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Walmart-Backed Worker-Safety Program Expands to Cambodia

IDH, The Sustainable Trade Initiative is bringing its tentpole worker-safety initiative to Cambodia.

The Netherlands-based advocacy group announced Wednesday that it will be rolling out its Life and Building Safety (LABS) Initiative across the Southeast Asian nation’s major hubs, including Phnom Penh, Kandal, Kampong Cham, Kampong Chhnang, Kampong Speu and Takeo. The program, which has the backing of household names such as Gap Inc., Target, Vans owner VF Corp. and Walmart is poised to benefit roughly 206,000 workers through factory assessments, monitoring, mitigation and remediation this year.

LABS has operated in India and Vietnam since 2019, covering more than 572,000 workers to date. Moving into Cambodia dovetails with the initiative’s desire to mitigate preventable safety risks in key apparel and footwear-sourcing countries, according to Pramit Chanda, global director for textiles and manufacturing at IDH and LABS.

“Aimed at improving worker safety in the apparel and footwear industries, LABS effectively identifies and mitigates the potential risks related to fire, electrical and structural building safety and evacuation,”  Chanda said. “Our expansion into Cambodia is aligned with our goals to scale the programs in key apparel and footwear hubs. LABS continues to build on the learnings and engagements from the work in India and Vietnam.”

The LABS assessment, he noted, is not a “code-compliance check.” Rather, it defines a “required level” of safety based on international best practices and local context. LABS participants, as facilitated by the LABS secretariat, engage in dialogue with local stakeholders, including industry groups, civil society organizations, governments and institutes to create better safety policies and provisions. Factories involved in the program commit to adhere to “harmonized, country-level” structural, fire and electrical safety standards and methodologies. In Cambodia’s case, this will include both the International Building Code and the National Building Code of Cambodia.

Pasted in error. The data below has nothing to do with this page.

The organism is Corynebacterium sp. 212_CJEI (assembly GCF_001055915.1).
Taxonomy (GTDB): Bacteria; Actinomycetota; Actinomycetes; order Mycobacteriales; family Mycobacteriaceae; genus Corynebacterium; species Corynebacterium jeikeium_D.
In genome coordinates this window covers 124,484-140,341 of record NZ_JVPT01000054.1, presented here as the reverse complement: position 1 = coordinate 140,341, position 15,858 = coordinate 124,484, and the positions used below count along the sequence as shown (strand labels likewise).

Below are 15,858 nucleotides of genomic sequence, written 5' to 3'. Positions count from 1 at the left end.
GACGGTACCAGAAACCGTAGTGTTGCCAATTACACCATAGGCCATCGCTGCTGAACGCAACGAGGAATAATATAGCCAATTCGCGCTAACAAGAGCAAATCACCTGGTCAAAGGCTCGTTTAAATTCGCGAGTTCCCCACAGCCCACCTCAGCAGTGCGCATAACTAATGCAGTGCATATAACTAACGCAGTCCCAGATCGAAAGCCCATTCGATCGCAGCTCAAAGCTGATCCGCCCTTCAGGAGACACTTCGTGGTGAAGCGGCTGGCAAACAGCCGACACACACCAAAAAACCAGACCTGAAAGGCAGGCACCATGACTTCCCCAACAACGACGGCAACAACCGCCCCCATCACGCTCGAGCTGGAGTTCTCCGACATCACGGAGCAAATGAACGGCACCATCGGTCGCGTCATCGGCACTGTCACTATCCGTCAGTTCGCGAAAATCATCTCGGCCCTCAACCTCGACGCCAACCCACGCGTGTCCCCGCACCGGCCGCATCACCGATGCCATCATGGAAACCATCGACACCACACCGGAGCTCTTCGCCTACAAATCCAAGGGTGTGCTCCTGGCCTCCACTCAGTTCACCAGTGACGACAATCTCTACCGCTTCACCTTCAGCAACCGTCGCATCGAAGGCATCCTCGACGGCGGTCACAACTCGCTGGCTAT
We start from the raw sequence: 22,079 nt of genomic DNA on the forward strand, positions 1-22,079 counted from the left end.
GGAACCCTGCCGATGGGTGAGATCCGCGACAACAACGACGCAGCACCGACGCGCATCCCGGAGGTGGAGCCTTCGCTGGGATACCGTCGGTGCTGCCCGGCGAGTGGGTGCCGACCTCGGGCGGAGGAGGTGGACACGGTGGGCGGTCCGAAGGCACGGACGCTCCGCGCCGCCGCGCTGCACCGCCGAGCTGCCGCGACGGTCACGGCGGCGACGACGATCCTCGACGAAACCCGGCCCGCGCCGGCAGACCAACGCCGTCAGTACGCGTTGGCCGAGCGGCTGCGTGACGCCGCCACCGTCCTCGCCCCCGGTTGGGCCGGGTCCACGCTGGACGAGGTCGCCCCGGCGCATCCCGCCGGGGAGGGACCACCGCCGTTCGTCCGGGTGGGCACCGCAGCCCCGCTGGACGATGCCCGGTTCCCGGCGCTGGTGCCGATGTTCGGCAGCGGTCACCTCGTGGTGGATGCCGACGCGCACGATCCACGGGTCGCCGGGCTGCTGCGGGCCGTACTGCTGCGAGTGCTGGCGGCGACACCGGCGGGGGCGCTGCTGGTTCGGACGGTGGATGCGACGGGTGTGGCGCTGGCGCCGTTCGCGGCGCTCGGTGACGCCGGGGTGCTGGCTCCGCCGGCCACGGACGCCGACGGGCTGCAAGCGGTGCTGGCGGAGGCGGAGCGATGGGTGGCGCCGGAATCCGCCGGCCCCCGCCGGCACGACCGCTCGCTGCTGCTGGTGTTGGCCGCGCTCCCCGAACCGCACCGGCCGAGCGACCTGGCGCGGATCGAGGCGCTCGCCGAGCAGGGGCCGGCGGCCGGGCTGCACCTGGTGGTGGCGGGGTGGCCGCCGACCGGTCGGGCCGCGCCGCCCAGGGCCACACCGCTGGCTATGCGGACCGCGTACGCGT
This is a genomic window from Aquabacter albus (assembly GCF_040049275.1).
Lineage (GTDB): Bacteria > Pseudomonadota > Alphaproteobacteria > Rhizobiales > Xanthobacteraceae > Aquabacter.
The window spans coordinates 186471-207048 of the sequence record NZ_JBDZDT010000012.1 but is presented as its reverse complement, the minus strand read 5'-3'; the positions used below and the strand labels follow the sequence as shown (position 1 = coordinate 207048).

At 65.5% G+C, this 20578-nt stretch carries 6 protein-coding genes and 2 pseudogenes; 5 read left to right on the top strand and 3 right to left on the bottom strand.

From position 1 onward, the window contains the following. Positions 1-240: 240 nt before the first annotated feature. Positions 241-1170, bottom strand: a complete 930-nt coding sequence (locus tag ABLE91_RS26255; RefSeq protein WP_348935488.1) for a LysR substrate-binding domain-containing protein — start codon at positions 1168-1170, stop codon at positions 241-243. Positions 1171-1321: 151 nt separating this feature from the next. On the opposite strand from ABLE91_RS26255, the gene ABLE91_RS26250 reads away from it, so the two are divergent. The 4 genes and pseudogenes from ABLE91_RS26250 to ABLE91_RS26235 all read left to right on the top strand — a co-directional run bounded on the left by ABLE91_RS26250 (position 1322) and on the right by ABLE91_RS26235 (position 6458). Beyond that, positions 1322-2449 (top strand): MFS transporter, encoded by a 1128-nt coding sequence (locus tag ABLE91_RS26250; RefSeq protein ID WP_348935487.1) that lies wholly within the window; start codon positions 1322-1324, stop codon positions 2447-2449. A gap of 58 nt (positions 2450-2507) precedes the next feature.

The result, IDH says, is a “coherent and consistent” worker-safety framework that weaves together an interrelated set of measures that provide an “acceptable level” of safety in a building. The initiative covers small, medium and large enterprises alike.

But the program has its detractors, who say that the voluntary brand initiative lacks either union participation or binding mechanisms to hold brands legally accountable for factory conditions. Organizations such as the Clean Clothes Campaign have also criticized Gap Inc., Target, VF Corp. and Walmart for failing to sign the Accord on Fire and Building and Safety in Bangladesh or its successor, the International Accord for Health and Safety in the Textile and Garment Industry, which they say were designed to fix the deficiencies of the traditional corporate social auditing system.

“The safety mechanism proposed by LABS is grossly inadequate,” Ineke Zeldenrust, international coordinator at the Clean Clothes Campaign, told Sourcing Journal. “In order to properly protect workers, safety agreements need to be legally binding so brands can be held financially and legally responsible for safety problems that occur within their factories.”

Safety agreements, she added, must also be “driven by the needs of workers” through the “credible involvement” of local unions and worker organizations, especially when it comes to oversight and governance. “With neither of these essential components, this new ‘initiative’ will do nothing but provide a mechanism for brands to pat themselves on the back, while leaving their workers still at risk,” she said.

VF Corp. insists, however, that providing safe workplaces has “always been and remains” a “central” focus. “Leveraging the capabilities of collective initiatives, such as the LABS initiative, is another opportunity to advance workplace safety for workers across our supply chain,” a spokesperson said. “We are proud to see the expansion of LABS into another sourcing country, Cambodia.”

IDH declined to respond to the Clean Clothes Campaign’s assertions. Gap, Target and Walmart did not answer emails requesting comment.

The apparel sector is Cambodia’s largest employer with roughly 800,000 mostly female workers. Europe, its biggest customer, receives roughly 40 percent of the country’s clothing exports, which rose by 15.2 percent year over year to $11.38 billion in 2021. In the first quarter of 2022, the country exported $3.15 million in garment products, up 25 percent year over year.

Cambodia’s government has been investing in the sector in earnest as part of its five-year garment, footwear and travel goods strategy to improve its environmental sustainability and value. The Council for the Development of Cambodia said earlier this month that the nation approved 52 fixed-asset investment projects worth $2.46 billion in the first four months of 2022 that are expected to generate over 47,000 jobs, most of them garment-related.

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